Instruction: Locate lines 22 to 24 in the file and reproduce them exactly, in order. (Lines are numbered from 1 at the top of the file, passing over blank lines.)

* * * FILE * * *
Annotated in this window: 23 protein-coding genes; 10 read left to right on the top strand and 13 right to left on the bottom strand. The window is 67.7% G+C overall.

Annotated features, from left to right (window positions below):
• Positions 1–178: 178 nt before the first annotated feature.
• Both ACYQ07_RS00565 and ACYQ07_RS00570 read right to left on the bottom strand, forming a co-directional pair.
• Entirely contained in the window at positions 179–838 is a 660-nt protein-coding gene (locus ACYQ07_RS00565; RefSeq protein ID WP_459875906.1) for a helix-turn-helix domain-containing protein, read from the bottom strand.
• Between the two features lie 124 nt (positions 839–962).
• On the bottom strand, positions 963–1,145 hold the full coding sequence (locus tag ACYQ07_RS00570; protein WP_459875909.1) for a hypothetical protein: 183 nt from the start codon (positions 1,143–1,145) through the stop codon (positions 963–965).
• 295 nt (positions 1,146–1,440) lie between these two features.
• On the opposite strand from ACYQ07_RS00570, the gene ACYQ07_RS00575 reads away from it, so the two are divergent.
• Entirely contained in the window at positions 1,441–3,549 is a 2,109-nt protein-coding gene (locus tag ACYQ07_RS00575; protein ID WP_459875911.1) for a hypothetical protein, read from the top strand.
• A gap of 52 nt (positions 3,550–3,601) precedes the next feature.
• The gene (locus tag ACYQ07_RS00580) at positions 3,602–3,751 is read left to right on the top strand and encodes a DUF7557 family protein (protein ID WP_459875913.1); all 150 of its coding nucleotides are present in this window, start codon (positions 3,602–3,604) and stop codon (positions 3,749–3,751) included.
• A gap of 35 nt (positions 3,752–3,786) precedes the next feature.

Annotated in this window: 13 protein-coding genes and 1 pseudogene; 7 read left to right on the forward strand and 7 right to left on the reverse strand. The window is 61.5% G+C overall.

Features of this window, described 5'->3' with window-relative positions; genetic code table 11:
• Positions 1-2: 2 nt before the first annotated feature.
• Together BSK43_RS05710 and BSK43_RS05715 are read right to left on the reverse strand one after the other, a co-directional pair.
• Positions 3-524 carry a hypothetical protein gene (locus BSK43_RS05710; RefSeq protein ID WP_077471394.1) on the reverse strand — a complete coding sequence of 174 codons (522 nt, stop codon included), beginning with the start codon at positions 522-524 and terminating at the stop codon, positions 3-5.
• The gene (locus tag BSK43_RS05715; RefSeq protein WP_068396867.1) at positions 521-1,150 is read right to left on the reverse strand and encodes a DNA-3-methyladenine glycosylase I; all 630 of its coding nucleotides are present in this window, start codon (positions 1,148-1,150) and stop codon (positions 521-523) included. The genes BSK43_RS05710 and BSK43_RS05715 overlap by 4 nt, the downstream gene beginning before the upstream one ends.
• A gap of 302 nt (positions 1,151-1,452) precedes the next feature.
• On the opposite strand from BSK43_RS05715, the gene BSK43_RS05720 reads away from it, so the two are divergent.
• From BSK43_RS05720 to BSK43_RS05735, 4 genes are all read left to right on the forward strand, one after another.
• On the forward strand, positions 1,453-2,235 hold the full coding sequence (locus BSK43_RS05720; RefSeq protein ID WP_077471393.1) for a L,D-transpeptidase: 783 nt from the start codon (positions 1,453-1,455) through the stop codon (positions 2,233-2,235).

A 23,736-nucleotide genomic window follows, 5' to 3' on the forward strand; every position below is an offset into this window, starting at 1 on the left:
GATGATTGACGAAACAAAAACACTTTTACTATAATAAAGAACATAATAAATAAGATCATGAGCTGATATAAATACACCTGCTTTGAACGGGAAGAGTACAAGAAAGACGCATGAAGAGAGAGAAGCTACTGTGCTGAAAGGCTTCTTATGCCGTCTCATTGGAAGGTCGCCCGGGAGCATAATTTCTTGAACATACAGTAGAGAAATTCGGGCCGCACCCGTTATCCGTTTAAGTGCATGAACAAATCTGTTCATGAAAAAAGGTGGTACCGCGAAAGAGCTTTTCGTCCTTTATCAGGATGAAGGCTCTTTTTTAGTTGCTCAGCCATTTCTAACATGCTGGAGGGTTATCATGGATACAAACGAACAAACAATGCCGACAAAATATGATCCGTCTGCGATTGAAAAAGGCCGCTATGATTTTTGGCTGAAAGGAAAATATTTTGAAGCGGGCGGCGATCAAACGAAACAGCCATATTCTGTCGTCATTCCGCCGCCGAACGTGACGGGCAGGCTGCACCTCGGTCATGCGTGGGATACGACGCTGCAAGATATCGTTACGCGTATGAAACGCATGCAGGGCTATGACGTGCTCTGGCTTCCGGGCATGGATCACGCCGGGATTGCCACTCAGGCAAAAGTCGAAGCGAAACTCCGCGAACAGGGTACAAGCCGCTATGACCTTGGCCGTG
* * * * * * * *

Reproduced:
• From BSK43_RS05720 to BSK43_RS05735, 4 genes are all read left to right on the forward strand, one after another.
• On the forward strand, positions 1,453-2,235 hold the full coding sequence (locus BSK43_RS05720; RefSeq protein ID WP_077471393.1) for a L,D-transpeptidase: 783 nt from the start codon (positions 1,453-1,455) through the stop codon (positions 2,233-2,235).

A 23,736-nucleotide genomic window follows, 5' to 3' on the forward strand; every position below is an offset into this window, starting at 1 on the left: